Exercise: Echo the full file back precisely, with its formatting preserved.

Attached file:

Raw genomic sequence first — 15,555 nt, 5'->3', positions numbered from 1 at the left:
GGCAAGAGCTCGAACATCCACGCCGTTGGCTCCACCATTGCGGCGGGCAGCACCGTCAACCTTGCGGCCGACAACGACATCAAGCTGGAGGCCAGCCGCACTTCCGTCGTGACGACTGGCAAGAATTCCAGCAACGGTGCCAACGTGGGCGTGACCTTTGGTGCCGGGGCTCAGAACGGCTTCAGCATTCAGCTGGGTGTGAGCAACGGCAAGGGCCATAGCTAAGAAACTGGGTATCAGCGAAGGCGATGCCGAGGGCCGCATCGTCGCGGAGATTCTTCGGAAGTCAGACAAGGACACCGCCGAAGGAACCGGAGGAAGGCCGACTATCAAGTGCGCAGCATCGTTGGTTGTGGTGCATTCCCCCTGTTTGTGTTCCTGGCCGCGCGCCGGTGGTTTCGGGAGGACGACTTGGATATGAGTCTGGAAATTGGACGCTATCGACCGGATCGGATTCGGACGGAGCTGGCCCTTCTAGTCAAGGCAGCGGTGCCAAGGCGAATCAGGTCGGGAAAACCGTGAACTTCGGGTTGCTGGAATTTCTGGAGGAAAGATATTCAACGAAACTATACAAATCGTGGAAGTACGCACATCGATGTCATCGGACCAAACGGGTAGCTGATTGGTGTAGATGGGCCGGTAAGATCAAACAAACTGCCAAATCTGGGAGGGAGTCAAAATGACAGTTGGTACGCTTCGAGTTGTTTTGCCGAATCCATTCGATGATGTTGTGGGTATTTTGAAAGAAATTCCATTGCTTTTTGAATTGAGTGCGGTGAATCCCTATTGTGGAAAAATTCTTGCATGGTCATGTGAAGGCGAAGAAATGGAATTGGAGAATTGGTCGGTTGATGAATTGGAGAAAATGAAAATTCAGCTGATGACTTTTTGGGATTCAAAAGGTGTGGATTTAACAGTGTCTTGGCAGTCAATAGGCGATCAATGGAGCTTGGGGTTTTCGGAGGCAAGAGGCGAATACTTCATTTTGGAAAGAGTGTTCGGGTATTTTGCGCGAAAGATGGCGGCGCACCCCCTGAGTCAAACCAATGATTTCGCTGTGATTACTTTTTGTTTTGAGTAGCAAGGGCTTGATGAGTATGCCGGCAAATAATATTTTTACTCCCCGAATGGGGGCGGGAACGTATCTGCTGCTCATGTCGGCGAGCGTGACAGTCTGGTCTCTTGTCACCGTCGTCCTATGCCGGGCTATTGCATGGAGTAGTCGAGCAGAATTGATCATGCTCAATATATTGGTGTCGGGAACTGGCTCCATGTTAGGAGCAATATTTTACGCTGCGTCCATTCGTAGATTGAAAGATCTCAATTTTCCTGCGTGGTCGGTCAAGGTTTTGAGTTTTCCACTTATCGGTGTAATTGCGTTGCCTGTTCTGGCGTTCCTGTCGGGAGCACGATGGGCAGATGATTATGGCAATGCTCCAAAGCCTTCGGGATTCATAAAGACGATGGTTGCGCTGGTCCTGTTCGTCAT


Raw genomic sequence first — 15,555 nt, 5'->3', positions numbered from 1 at the left:
GGCAAGAGCTCGAACATCCACGCCGTTGGCTCCACCATTGCGGCGGGCAGCACCGTCAACCTTGCGGCCGACAACGACATCAAGCTGGAGGCCAGCCGCACTTCCGTCGTGACGACTGGCAAGAATTCCAGCAACGGTGCCAACGTGGGCGTGACCTTTGGTGCCGGGGCTCAGAACGGCTTCAGCATTCAGCTGGGTGTGAGCAACGGCAAGGGCCATAGCTAAGAAACTGGGTATCAGCGAAGGCGATGCCGAGGGCCGCATCGTCGCGGAGATTCTTCGGAAGTCAGACAAGGACACCGCCGAAGGAACCGGAGGAAGGCCGACTATCAAGTGCGCAGCATCGTTGGTTGTGGTGCATTCCCCCTGTTTGTGTTCCTGGCCGCGCGCCGGTGGTTTCGGGAGGACGACTTGGATATGAGTCTGGAAATTGGACGCTATCGACCGGATCGGATTCGGACGGAGCTGGCCCTTCTAGTCAAGGCAGCGGTGCCAAGGCGAATCAGGTCGGGAAAACCGTGAACTTCGGGTTGCTGGAATTTCTGGAGGAAAGATATTCAACGAAACTATACAAATCGTGGAAGTACGCACATCGATGTCATCGGACCAAACGGGTAGCTGATTGGTGTAGATGGGCCGGTAAGATCAAACAAACTGCCAAATCTGGGAGGGAGTCAAAATGACAGTTGGTACGCTTCGAGTTGTTTTGCCGAATCCATTCGATGATGTTGTGGGTATTTTGAAAGAAATTCCATTGCTTTTTGAATTGAGTGCGGTGAATCCCTATTGTGGAAAAATTCTTGCATGGTCATGTGAAGGCGAAGAAATGGAATTGGAGAATTGGTCGGTTGATGAATTGGAGAAAATGAAAATTCAGCTGATGACTTTTTGGGATTCAAAAGGTGTGGATTTAACAGTGTCTTGGCAGTCAATAGGCGATCAATGGAGCTTGGGGTTTTCGGAGGCAAGAGGCGAATACTTCATTTTGGAAAGAGTGTTCGGGTATTTTGCGCGAAAGATGGCGGCGCACCCCCTGAGTCAAACCAATGATTTCGCTGTGATTACTTTTTGTTTTGAGTAGCAAGGGCTTGATGAGTATGCCGGCAAATAATATTTTTACTCCCCGAATGGGGGCGGGAACGTATCTGCTGCTCATGTCGGCGAGCGTGACAGTCTGGTCTCTTGTCACCGTCGTCCTATGCCGGGCTATTGCATGGAGTAGTCGAGCAGAATTGATCATGCTCAATATATTGGTGTCGGGAACTGGCTCCATGTTAGGAGCAATATTTTACGCTGCGTCCATTCGTAGATTGAAAGATCTCAATTTTCCTGCGTGGTCGGTCAAGGTTTTGAGTTTTCCACTTATCGGTGTAATTGCGTTGCCTGTTCTGGCGTTCCTGTCGGGAGCACGATGGGCAGATGATTATGGCAATGCTCCAAAGCCTTCGGGATTCATAAAGACGATGGTTGCGCTGGTCCTGTTCGTCAT